"Anyone who has had breast cancer or even a cancer scare can remember the day they discovered that something was not quite right…. Mine just happened to be in April of 2013. I had a small pea-sized lump under my left breast, almost on my bra line. The crazy part was that I wasn’t even the one who found it. My husband is a medical student and just so happened to be preparing for routine breast exams for one of his university classes. What are the odds of THAT happening? Probably about the same odds as a young woman getting breast cancer at 26 – slim to none. He ended up saving my life and I have no idea where I would be without him. Being a young and very busy individual, I will admit that I was not very good at remembering to give myself the routine breast exams. Who knows when I would have discovered it on my own. Of course, I didn’t know at the time that it was breast cancer…could have been a cyst, I thought. However, my husband being the diligent medical student that he is pushed me to get it checked out by a health care provider. Nearly two months after my initial discovery, I received the call that would change my life forever. The doctor told me that I had tested positive for Invasive Ductal Carcinoma. Naturally, all of my friends and family that I told were shocked and upset. 'How could this happen? You are so young!' they said. I was advised to undergo genetic testing to see if I carried the BRCA gene. Luckily, it came back negative. Unluckily, this means this happened entirely by chance.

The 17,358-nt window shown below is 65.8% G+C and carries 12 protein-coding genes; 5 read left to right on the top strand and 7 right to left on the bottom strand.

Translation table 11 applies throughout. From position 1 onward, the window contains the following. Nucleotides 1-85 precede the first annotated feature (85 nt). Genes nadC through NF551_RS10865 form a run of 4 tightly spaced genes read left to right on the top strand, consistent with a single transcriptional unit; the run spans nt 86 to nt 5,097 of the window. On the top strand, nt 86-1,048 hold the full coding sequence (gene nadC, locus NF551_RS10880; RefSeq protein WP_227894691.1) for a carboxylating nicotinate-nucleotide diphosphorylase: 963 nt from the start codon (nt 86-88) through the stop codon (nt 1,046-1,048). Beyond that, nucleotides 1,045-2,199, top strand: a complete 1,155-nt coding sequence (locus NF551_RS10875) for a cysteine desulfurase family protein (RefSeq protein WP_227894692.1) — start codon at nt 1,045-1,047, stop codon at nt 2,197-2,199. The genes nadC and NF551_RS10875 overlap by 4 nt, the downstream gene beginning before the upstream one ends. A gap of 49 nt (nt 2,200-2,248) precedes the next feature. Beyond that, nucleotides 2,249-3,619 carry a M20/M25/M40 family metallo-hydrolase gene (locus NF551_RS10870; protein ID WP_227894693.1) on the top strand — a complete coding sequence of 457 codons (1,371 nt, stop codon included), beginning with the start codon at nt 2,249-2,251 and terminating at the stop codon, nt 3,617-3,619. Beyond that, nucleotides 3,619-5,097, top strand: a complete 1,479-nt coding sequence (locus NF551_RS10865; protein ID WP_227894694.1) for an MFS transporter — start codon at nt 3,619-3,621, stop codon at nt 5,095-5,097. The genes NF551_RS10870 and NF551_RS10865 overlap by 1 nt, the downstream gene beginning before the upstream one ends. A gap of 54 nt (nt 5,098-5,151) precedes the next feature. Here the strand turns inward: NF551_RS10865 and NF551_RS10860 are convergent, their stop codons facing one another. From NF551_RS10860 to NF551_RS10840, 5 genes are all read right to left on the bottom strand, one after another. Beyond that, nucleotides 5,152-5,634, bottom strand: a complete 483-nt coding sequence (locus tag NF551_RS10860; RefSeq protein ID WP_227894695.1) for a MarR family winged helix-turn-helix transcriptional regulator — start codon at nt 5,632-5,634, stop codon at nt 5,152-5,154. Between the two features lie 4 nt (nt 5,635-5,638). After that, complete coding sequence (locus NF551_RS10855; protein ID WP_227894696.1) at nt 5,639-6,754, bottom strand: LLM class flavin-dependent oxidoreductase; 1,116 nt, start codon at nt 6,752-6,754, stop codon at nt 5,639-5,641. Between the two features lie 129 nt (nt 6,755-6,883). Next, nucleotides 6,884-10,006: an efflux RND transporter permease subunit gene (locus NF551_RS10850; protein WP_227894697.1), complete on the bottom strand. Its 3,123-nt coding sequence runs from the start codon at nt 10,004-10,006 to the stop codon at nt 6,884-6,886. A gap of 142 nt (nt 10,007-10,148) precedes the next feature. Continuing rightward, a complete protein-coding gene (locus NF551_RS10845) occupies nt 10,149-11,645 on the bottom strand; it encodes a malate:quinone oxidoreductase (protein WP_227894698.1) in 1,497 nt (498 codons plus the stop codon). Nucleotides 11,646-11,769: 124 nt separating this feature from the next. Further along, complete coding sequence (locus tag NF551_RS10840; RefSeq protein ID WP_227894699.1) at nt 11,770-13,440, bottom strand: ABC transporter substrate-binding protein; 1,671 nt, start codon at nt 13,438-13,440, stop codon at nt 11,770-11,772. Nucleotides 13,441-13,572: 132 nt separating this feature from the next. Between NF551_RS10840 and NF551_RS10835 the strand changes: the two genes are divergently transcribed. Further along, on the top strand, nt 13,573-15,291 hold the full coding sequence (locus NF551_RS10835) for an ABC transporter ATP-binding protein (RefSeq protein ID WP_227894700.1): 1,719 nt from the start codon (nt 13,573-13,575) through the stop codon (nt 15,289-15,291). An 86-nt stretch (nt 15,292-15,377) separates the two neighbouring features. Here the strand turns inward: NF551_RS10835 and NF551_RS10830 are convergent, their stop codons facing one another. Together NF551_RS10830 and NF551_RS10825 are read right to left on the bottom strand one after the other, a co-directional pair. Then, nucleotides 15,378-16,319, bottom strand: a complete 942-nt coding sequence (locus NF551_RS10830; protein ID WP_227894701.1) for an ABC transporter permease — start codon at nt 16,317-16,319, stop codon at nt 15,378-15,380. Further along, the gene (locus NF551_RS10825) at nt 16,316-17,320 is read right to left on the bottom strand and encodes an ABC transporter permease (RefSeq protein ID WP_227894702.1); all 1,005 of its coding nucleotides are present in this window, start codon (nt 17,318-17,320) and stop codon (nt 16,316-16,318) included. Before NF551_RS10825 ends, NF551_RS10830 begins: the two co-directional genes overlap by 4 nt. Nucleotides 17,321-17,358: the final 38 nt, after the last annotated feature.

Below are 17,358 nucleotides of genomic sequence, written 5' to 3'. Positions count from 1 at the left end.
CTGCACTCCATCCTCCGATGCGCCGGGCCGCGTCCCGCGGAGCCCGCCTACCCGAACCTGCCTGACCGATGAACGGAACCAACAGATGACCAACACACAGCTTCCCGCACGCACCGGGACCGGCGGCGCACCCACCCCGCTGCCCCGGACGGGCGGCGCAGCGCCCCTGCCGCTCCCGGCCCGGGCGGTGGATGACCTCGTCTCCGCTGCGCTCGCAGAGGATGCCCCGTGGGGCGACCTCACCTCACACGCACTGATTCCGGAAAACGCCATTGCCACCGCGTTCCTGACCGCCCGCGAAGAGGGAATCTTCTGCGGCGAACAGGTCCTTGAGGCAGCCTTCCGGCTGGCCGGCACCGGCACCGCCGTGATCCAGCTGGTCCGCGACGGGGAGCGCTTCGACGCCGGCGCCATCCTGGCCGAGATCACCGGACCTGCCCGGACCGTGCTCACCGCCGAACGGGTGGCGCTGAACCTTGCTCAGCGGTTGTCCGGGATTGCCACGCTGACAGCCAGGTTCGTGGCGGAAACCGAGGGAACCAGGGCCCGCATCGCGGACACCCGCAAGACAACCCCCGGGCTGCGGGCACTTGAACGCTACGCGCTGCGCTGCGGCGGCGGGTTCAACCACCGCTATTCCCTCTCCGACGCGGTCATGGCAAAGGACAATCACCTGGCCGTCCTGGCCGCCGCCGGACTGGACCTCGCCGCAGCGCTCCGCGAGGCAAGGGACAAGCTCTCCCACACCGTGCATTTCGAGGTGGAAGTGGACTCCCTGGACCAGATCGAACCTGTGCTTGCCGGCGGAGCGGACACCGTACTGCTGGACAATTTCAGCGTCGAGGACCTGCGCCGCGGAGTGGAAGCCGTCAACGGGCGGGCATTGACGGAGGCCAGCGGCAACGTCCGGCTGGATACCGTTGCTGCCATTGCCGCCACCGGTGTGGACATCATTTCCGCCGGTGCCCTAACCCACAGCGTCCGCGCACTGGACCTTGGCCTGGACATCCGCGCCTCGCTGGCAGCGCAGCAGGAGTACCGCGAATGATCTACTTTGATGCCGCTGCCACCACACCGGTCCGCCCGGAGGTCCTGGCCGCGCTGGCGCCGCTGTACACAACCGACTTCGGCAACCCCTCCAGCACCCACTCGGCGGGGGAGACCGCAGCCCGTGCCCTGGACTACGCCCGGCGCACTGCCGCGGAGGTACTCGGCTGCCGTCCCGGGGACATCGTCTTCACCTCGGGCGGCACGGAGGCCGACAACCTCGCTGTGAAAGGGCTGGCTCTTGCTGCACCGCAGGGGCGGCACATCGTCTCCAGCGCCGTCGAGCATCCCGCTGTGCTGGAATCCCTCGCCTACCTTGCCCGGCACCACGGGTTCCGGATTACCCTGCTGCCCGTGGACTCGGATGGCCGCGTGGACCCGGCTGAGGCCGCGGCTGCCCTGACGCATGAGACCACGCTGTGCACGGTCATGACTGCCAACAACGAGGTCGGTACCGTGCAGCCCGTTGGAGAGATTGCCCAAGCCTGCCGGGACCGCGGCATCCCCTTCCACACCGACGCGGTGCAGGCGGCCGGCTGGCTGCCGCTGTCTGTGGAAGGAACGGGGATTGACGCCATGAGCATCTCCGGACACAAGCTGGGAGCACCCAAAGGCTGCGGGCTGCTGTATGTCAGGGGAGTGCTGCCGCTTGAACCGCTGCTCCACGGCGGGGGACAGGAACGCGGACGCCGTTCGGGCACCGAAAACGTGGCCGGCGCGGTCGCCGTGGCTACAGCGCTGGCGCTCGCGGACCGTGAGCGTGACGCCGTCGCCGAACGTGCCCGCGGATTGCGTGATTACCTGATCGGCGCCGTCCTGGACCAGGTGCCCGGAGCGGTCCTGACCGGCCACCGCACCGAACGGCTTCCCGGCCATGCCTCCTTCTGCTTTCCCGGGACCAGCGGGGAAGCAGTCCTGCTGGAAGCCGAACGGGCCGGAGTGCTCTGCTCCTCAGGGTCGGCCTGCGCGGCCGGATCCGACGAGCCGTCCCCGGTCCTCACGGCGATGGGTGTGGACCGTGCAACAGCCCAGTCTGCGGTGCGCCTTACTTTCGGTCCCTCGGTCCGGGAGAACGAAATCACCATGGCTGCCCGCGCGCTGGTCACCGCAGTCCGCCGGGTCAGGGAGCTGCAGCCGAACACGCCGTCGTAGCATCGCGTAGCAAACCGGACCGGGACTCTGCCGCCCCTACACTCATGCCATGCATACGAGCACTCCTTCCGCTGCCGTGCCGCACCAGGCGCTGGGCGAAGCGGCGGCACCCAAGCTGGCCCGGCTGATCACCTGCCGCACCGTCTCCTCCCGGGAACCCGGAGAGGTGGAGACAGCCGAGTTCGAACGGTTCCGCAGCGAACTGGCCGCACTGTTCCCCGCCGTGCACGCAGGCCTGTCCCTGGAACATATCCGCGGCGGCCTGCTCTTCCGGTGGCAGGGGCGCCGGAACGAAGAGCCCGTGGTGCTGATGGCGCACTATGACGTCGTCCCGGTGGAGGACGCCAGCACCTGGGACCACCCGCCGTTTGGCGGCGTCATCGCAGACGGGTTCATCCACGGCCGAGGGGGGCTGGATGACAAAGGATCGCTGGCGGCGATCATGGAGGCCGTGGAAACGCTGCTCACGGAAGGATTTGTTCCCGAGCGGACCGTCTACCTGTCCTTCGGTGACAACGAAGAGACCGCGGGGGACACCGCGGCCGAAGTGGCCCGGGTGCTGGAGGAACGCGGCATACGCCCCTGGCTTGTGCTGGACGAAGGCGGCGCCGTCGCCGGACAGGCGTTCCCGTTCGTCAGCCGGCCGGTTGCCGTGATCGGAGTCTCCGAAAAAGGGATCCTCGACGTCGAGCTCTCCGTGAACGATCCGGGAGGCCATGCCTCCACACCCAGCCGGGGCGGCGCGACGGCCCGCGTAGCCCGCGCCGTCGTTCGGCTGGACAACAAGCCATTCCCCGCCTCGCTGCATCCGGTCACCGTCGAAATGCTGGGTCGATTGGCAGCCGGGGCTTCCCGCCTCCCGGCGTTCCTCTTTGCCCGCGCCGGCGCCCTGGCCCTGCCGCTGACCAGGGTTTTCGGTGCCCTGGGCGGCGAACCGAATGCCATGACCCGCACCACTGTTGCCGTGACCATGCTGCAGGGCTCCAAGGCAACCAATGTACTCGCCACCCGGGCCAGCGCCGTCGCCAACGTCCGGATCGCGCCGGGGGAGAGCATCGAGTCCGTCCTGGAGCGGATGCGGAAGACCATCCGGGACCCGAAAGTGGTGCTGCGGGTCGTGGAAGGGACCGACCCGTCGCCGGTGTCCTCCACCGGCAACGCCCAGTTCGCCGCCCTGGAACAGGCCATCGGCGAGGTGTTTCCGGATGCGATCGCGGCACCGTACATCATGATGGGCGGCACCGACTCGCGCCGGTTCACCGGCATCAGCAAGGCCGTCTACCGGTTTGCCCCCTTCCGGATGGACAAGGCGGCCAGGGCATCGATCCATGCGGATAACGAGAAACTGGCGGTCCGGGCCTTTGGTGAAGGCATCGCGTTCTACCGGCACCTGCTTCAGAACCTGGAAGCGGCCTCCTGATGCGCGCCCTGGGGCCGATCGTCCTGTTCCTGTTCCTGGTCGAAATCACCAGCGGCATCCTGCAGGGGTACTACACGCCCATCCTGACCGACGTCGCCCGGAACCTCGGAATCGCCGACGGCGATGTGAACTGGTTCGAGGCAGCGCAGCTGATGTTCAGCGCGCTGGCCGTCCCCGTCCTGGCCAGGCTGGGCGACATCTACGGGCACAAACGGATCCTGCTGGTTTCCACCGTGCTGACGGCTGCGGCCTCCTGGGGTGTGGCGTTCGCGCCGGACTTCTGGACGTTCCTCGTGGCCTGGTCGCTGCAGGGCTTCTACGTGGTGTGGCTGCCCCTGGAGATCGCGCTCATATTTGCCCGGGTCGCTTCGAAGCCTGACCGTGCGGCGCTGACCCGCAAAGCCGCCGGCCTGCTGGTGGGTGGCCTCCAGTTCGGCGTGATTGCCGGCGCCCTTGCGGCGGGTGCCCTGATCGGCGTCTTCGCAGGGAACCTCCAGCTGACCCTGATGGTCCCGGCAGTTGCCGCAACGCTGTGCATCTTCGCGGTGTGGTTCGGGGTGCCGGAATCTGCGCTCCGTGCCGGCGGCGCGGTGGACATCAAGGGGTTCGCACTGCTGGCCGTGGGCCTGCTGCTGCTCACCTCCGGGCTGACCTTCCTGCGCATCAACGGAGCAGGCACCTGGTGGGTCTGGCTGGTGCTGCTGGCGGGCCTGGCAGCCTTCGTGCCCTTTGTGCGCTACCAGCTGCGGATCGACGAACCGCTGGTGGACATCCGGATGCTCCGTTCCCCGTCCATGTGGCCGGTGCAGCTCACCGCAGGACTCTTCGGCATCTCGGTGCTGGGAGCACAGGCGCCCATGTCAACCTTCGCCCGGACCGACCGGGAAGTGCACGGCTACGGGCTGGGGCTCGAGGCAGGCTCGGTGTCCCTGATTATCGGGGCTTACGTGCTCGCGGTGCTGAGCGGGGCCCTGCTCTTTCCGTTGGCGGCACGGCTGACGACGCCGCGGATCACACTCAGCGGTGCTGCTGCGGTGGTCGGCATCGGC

"My cancer was detected early. I ended up being diagnosed with Stage 1, Grade 3 Invasive Ductal Carcinoma. I opted for a lumpectomy as it was recommended by my surgeon. The surgeon had good margins and removed all of the cancerous tissue. He removed seven lymph nodes and all of them came back negative for cancer. Chemotherapy, radiation, Herceptin, and hormonal therapy were all strongly recommended, as my type of breast cancer was estrogen, progesterone, and HER2 positive. Given my age, the doctor didn’t want to risk a chance of recurrence in my future.
"Despite all that I have been through (treatment side effects and all), I stayed in school through this whole process and was able to graduate from my program this past spring with my peers. Keeping busy with things other than treatment helped me feel optimistic and 'normal'. I am determined more than ever to keep moving on with my life and not to let breast cancer slow me down. I still have a very long and happy future to look forward to and I know that if I can make it through this obstacle then I can make it through anything. As Carl Jung once said, 'I am not what has happened to me, I am what I choose to become.' My husband, family, friends and instructors have all been very supportive of me during this. I can’t tell you how much that support is appreciated and needed in such a time, but I’m so glad I have it. I couldn’t do it without them."
--andreamia (Anna), diagnosed at age 26
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